Richard of Poitiers


With humility typical of a medieval monk, Richard of Poitiers (fl. 1150- 1170) compared himself to a simple woodcutter. His early writings compiled the basic elements of history, he stated, like trees hewn and hauled for another craftsman to shape into their final form. By the end of his life, however, Richard had himself taken this raw material and transformed it into a number of polished texts. This research project will undertake the first critical edition, study and translation of these works.

Richard’s writings fall into two groups:  those focused on secular political history and those on ecclesiastical subjects. In the first group is his Chronica – a universal chronicle narrating human history from Adam to Richard’s time– and a brief lament on war's destructive effect. In the latter group is a biographic Catalogus –a chronological listing– of the Roman popes and three brief treatises on the Roman clergy. Richard’s interests are very wide-ranging and his writings incorporate hagiography, epic romance, exegetical musings, genealogical lists and ethnographic description, as well as material more commonly considered ‘proper’ history.

The polyvalency of Richard’s writings has sown confusion among past editors and the work on Richard of Poitiers is often divided against itself. Researchers have sought to underscore the professionalism of his historical scholarship, while concurrently discounting him as overly credulous. And indeed, what are we to make of Richard? He promises to provide a truthful account of the past, he offers a long list of his sources and appeals to up-to-date historiographical methodologies, but also perseverates on Merlin’s prophecies, describes a Persian king as Christ personified and juxtaposes contradictory accounts without feeling the need to resolve their differences.

When read from beginning to end, Richard’s works demonstrate the political and religious purpose underlying the text. Exemplary biographies (Alexander the Great, King Arthur) provide moral and ethical lessons within a larger narrative of providential history. Omens, prophecies and miracles evidence God’s hand in human affairs. Political dynasties and noble genealogies elucidate racial-religious justifications for European superiority (and Muslim inferiority). And at the end of it all, Richard validates Henry II’s Angevin empire as the natural outcome of all these currents. With such interests, Richard parallels ideas increasingly popular in twelfth-century Latin and vernacular writing.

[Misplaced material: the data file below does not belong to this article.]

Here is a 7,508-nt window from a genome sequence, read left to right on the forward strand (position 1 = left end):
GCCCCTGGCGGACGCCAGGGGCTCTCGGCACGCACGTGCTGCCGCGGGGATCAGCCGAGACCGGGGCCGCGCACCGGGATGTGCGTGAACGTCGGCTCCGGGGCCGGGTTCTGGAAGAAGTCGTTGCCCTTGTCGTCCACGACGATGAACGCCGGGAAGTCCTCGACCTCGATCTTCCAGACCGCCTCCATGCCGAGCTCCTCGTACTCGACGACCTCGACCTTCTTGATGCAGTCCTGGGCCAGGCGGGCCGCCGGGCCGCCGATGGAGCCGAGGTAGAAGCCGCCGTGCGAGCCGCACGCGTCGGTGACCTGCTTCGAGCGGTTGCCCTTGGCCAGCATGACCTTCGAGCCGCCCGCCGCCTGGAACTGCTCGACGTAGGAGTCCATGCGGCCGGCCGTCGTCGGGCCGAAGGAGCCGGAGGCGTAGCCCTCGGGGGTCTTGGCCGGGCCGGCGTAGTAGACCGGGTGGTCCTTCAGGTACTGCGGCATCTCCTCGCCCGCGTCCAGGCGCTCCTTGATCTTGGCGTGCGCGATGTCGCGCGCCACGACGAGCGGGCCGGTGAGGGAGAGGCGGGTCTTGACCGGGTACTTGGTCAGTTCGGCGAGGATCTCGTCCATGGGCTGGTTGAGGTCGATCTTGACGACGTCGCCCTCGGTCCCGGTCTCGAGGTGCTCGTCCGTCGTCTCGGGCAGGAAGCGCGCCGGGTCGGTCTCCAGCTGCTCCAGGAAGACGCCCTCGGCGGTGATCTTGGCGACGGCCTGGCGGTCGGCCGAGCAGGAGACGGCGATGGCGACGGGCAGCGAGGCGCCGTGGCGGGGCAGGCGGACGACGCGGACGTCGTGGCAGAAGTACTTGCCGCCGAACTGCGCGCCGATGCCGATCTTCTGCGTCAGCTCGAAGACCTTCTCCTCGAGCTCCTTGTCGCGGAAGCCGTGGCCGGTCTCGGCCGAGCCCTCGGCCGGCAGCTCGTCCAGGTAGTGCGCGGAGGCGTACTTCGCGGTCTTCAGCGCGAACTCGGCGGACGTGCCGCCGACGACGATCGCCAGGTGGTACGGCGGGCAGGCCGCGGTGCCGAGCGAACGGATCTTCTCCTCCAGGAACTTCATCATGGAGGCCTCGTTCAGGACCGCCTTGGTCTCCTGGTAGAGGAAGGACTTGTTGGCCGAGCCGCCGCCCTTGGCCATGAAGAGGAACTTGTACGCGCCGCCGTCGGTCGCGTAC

At present, Richard’s writings are available only in centuries-old partial editions. These texts are difficult to access, are marred by errors, and only reproduce a few final folios of the Chronica and the Catalogus from a small number of manuscripts. Scholars have therefore remained hesitant to use these editions until the textual tradition is resolved and a complete text is made available.

Our preliminary research has identified fourteen extant manuscripts containing Richard’s works. We have confirmed three redactions of the Chronica written by Richard (α,β,γ) and two more (δ, ε) expanded by anonymous continuators based on Richard’s original version (α). The Catalogus has two redactions, the first appearing at the time of the chronicle’s first revision (ca. 1162). The other works exist in one version. The existence of multiple redactions introduces complexities into the editorial process and insists on establishing Richard’s texts in a recensionist editorial framework. These redactions should not be merely considered as impediments for modern researchers, however, since they allow us to trace an author (and his continuators) augmenting and refining texts, ideas and style over two decades.

Due to the editorial demands of the manuscript tradition, the potential value of highlighting each redaction and other practical considerations, we intend to publish two editions: one in print and one online. Print remains the medium of choice for recensionist editions, whereas the Internet offers a dynamic environment for collecting and juxtaposing a series of diplomatic editions. These two editions, together with a translation, will provide scholars with the first real access to Richard of Poitiers’ works.

For updates on the editorial work, please see the project page.

Ricardus Pictaviensis, Richard of Poitiers, Richard von Cluny

“To make provision for posterity, therefore, it pleases me to add, if not the sum of all things, then what little I am able to know about [the history] preceding our own times, and what happened during that time in different parts of the world.”

Richard of Poitiers, Chronica, prologue